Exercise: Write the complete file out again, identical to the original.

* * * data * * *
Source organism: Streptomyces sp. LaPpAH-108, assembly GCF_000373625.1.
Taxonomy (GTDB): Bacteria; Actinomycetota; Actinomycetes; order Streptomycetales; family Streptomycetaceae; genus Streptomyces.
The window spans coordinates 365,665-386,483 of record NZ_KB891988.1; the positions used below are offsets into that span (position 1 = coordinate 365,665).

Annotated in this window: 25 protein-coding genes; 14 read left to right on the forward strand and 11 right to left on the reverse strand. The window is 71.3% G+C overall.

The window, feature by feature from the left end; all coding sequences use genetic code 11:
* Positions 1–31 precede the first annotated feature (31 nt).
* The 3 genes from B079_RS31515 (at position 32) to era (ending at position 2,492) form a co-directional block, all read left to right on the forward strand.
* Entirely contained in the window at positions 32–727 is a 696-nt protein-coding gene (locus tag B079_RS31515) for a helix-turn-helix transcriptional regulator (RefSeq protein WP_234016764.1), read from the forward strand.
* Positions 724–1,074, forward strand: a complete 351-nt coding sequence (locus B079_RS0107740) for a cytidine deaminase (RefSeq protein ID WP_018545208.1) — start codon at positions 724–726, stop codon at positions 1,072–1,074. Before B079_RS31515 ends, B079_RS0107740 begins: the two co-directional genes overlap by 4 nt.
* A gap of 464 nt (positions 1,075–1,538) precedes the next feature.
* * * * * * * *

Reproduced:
Source organism: Streptomyces sp. LaPpAH-108, assembly GCF_000373625.1.
Taxonomy (GTDB): Bacteria; Actinomycetota; Actinomycetes; order Streptomycetales; family Streptomycetaceae; genus Streptomyces.
The window spans coordinates 365,665-386,483 of record NZ_KB891988.1; the positions used below are offsets into that span (position 1 = coordinate 365,665).

Annotated in this window: 25 protein-coding genes; 14 read left to right on the forward strand and 11 right to left on the reverse strand. The window is 71.3% G+C overall.

The window, feature by feature from the left end; all coding sequences use genetic code 11:
* Positions 1–31 precede the first annotated feature (31 nt).
* The 3 genes from B079_RS31515 (at position 32) to era (ending at position 2,492) form a co-directional block, all read left to right on the forward strand.
* Entirely contained in the window at positions 32–727 is a 696-nt protein-coding gene (locus tag B079_RS31515) for a helix-turn-helix transcriptional regulator (RefSeq protein WP_234016764.1), read from the forward strand.
* Positions 724–1,074, forward strand: a complete 351-nt coding sequence (locus B079_RS0107740) for a cytidine deaminase (RefSeq protein ID WP_018545208.1) — start codon at positions 724–726, stop codon at positions 1,072–1,074. Before B079_RS31515 ends, B079_RS0107740 begins: the two co-directional genes overlap by 4 nt.
* A gap of 464 nt (positions 1,075–1,538) precedes the next feature.